Learning and studying music can change your brain in profound ways. It has been discovered that cultural activities can change brain structure, and that the brain is more elastic, and not so “hardwired” like scientists and neurologists once thought.

One example is a group of people called the Sea Gypsies, who are a group of nomads who live off the West coast of Thailand. They survive by harvesting clams and sea cucumbers. They learn to swim before they even learn to walk, and live over half their lives in boats and on the open sea.

Their children dive down, sometimes thirty feet deep or more; learn how to slow down their heart rate, and get the clams and sea cucumbers. These children can see clearly at these great depths, without goggles. Most humans cannot see clearly because the sunlight gets bent or “refracted” in the water and the light doesn’t land where it should on the retina.

Research from Sweden has found that remarkably, these children have learned to control the shape of their pupils, constricting them by up to 22 percent. Most humans’ pupils get larger under water, which was thought to be a fixed, innate reflex of the brain and nervous system. Now we know through this research that the brain, through training, can alter what was once thought to be a hardwired, unchangeable circuit.

The brains of musicians have been scanned and analyzed to see their brain circuits. The brain of blind Jazz musician Matthew Whitaker has been analyzed, to see where his brain lights up: https://www.sciencetimes.com/articles/28853/20201229/meet-blind-pianist-amazing-brain-neuroscientists-studying.htm.

To quote Dr. Norman Doige, M.D., from his book “The Brain that changes Itself ”, pages 289-290:

“Music makes extraordinary demands on the brain. A pianist performing the eleventh variation of the Sixth Paganini Etude by Franz Liszt must play a staggering eighteen hundred notes per minute. Studies by Taub and others of musicians who play stringed instruments have shown that the more these musicians practice, the larger the brain maps for their active left hands become, and the neurons and maps that respond to string timbres (meaning different qualities of sound) increase; in trumpeters the neurons and maps that respond to “brassy” sounds enlarge. Brain imaging shows that musicians have several areas of their brains—the motor cortex and the cerebellum, among others—that differ from those of nonmusicians. Imaging also shows that musicians who begin playing before the age of seven have larger brain areas connecting the two hemispheres.”

Dr. Norman Doige, M.D.

The important point I would like to make in relation to this research on the brain is that these are the benefits of studying music that I would like the parents of my violin and piano students to fully understand and appreciate for their children. Most music students in general are way too young, often, to appreciate the benefits that their brains are receiving by studying music. They couldn’t care less~they simply want to learn the music and have fun!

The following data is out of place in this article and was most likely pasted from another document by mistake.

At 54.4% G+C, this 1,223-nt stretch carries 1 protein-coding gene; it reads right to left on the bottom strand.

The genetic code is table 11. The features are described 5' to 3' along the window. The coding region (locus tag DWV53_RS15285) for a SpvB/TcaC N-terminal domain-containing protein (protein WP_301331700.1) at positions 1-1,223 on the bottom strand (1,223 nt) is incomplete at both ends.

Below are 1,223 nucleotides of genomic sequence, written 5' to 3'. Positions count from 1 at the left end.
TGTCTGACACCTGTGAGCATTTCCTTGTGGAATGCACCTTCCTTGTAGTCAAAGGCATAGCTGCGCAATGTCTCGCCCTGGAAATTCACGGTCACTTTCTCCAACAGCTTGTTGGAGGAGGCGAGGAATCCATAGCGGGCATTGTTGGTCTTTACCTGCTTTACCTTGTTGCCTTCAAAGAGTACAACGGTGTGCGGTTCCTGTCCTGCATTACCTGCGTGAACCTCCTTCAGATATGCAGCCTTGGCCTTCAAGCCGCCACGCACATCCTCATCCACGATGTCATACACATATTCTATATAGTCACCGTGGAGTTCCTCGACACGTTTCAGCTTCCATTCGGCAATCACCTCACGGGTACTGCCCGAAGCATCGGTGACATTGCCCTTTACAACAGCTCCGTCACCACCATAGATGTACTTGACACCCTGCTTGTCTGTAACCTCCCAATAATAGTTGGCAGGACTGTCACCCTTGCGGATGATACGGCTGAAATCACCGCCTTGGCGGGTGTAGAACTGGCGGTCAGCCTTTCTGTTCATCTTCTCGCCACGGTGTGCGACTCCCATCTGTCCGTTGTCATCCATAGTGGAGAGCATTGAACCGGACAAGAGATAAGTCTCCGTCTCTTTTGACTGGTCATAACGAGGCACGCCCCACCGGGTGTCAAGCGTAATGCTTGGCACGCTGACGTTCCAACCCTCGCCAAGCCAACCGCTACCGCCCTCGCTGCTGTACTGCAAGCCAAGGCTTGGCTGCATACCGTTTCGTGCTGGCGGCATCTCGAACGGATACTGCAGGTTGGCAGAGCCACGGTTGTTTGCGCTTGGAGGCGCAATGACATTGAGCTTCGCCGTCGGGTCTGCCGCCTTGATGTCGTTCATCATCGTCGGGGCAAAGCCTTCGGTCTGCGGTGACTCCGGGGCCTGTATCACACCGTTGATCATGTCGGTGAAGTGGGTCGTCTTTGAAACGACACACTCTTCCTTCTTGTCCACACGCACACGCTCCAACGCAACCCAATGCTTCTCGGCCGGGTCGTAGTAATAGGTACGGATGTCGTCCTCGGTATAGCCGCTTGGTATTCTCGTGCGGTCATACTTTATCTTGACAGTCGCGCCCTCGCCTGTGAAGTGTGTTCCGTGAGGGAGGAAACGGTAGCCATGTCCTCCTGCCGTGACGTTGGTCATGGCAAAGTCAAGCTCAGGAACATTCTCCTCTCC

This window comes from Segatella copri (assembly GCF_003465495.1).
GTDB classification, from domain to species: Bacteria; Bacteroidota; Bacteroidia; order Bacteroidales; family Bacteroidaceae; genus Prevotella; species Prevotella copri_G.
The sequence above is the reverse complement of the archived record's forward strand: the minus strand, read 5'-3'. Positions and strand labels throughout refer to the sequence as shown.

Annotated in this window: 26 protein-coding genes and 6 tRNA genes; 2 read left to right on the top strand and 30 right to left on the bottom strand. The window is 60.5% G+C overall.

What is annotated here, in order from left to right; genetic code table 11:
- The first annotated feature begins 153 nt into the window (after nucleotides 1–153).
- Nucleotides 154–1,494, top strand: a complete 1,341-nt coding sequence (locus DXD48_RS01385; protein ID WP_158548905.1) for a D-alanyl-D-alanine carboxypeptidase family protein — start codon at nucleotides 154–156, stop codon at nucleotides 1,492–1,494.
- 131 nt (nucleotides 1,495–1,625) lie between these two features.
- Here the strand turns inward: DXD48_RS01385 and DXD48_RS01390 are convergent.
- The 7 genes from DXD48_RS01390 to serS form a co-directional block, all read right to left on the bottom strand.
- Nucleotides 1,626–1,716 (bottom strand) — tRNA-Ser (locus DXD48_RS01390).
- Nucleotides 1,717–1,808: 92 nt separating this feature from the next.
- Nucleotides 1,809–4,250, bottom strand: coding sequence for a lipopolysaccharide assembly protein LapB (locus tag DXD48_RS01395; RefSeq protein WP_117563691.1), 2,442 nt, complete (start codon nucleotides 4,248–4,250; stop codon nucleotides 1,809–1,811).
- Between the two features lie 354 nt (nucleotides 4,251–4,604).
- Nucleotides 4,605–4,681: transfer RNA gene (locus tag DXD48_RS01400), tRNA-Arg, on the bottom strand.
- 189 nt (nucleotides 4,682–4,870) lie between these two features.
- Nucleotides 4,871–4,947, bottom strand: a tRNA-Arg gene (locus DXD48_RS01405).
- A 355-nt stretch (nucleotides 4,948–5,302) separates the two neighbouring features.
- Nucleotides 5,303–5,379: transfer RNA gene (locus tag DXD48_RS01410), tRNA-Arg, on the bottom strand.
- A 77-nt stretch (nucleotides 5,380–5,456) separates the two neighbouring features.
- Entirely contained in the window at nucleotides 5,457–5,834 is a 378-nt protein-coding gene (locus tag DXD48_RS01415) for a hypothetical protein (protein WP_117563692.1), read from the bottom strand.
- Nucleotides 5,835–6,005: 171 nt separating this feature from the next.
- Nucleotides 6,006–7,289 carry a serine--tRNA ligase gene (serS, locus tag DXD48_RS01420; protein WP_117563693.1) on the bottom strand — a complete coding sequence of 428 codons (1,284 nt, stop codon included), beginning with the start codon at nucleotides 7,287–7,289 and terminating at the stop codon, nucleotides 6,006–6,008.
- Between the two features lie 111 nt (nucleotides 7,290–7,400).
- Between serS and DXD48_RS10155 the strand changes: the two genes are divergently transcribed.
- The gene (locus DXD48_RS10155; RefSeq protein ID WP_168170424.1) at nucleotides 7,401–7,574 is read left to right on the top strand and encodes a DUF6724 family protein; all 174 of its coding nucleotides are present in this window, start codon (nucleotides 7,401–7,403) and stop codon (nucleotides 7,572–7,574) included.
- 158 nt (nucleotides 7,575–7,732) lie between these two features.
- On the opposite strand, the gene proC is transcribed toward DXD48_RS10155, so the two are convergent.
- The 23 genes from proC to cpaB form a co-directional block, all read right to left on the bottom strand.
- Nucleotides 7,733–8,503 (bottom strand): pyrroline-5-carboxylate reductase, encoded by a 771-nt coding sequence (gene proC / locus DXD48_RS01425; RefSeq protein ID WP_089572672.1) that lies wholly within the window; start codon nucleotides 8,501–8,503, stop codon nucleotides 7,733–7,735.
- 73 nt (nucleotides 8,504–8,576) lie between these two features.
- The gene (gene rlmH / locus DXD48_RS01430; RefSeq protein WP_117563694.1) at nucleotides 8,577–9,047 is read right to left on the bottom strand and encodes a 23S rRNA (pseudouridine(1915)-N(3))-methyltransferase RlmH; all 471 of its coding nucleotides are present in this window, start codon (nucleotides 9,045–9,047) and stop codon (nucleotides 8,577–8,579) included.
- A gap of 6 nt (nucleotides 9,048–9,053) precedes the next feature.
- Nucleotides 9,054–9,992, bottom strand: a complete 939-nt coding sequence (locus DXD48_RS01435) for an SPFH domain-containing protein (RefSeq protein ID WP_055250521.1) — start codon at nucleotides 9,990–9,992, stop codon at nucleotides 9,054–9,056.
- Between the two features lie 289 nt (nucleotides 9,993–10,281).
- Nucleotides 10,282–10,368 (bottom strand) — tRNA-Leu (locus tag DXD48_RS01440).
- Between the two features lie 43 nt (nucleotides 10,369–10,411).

However, realistically speaking, I know that most of my students will not go on to become professional musicians, or study music in college. But I want them to receive the benefits from studying music. And what they learn from studying music is more than they will ever learn in school, because playing music engages both brain hemispheres at once.

We all have two brain hemispheres, that really look like two chicken fillets: we have a left brain and a right brain. The left brain does the analyzing: reading the notes, and all the symbols in the music. The right brain does the interpreting: incorporating the emotion of the music. And because young music students, and musicians in general, have a larger brain area connecting the two hemispheres, they will be much more able and equipped to make hard decisions in life. Their critical thinking skills will be much more able to handle the demands of life. Life is not easy, and we as humans need more than ever, I think, to be able to do critical thinking.

Critical thinking in our world has sadly been lost to a large degree, through lack of education, too much T.V., Internet and social media, and the ubiquitous use of smartphones. I am not suggesting these things that I just mentioned, including smartphones are all bad–they are very useful, and very convenient. Smartphones allow us to communicate instantly. However, they are also highly addictive and if we don’t use them in a more balanced way, we don’t interact with humans, and nature, like we used to. We read and see; hear constant opinions and do not do enough thinking for ourselves.

Critical thinking is not something you are born with, but is something that has to be cultivated in a human being from a very early age. Studying music allows us to do that.